Quantification of the pressures generated during insertion of an epidural needle and subsequent imaging of the epidural space in labouring women of varying body mass indices
The primary aim is to measure the resultant pressure exerted on an epidural needle as it is advanced through the interspinous ligament and ligamentum flavum of parturients with increasing body mass indices.
NRES Committee South Central - Portsmouth, 13/06/2011, ref: 11/SC/0196
Single-centre observational study
Primary study design
Secondary study design
Patient information sheet
The patient information sheet is available upon request
This study will only involve women who have requested to have an epidural as part of their birth plan. All of the epidural procedures will be carried out on the labour ward of Poole Maternity Unit by two experienced anaesthetists using standard equipment. To collect the pressure data we will attach a small electronic sensor onto the epidural needle. As the anaesthetist advances the needle through the ligaments, the electronic sensor will pick up the pressure readings and transfer data wirelessly back to a computer or recording device. An ultrasound of the lower spine will also be performed prior to the epidural, followed by a magnetic resonance imaging (MRI) scan of the spine after delivery. This data will also be used to create the epidural simulator based on patient-specific measurements. These measurements and images will lead to the development of a novel epidural simulator to help train novice and experienced anaesthetists with difficult epidurals.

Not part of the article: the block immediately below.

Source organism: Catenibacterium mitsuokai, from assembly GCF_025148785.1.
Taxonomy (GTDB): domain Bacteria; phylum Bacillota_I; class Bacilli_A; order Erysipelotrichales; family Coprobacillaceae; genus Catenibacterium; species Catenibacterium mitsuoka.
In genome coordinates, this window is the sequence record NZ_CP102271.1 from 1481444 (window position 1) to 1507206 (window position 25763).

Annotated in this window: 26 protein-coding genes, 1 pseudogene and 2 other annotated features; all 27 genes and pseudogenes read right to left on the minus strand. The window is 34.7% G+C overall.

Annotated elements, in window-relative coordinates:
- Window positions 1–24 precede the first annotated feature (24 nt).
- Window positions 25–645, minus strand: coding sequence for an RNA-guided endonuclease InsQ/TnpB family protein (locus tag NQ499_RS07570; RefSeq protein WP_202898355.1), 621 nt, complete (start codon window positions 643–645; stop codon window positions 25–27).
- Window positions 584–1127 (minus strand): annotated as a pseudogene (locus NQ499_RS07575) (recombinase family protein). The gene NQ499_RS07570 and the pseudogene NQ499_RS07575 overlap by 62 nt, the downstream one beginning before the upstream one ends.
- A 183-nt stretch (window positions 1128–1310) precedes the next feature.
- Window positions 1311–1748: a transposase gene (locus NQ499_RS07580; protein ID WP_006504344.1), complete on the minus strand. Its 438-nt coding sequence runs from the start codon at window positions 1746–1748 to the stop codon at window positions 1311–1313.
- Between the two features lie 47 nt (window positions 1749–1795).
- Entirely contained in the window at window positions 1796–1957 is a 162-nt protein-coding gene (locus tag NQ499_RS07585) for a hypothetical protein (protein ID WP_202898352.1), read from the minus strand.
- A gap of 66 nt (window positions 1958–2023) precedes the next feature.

Primary outcome measures
The primary aim is to measure the pressures required to reach the epidural space when inserting an epidural needle into pregnant women of varying body mass indices. Graphical displays of the pressures will then be produced.
Secondary outcome measures
Correlation will then be made with ultrasound and Magnetic Resonance Imaging (MRI) scans of their lower spine. The aim will be to create a computer graphics and physical epidural injection simulator. This simulator will be used by anaesthetists to practice the epidural technique in a controlled environment.
Overall trial start date
Overall trial end date
Participant inclusion criteria
1. ASA I or II (healthy) women aged 18-40 inclusive
2. Women having first child or any subsequent children (primi and multiparous)
3. Women in early active labour or prior to induction of labour who have requested epidural
analgesia or been advised by the medical team to have an epidural
4. Singleton pregnancies (i.e. not twins etc)
Target number of participants
Participant exclusion criteria
1. Any of the usual contraindications to epidural anaesthesia
2. Known spinal abnormalities
3. Previous back surgery
4. History of connective tissue disorder
5. Difficult epidural insertion requiring more than 3 attempts
6. Women who already have an epidural in-situ and need a re-site for inadequate block
7. Women with inadequate comprehension of the English language and poor communication
Recruitment start date
Recruitment end date
Countries of recruitment
Trial participating centre
Dept of Anaesthesia
National Institute of Academic Anaesthesia (UK) (Obstetric Anaesthetists' Association Large Project Grant) July 2012 (ref: WKR0-2012-0035)
Funding Body Type
Funding Body Subtype
Results and Publications
Publication and dissemination plan
Not provided at time of registration
Intention to publish date
Participant level data
Not provided at time of registration
Results - basic reporting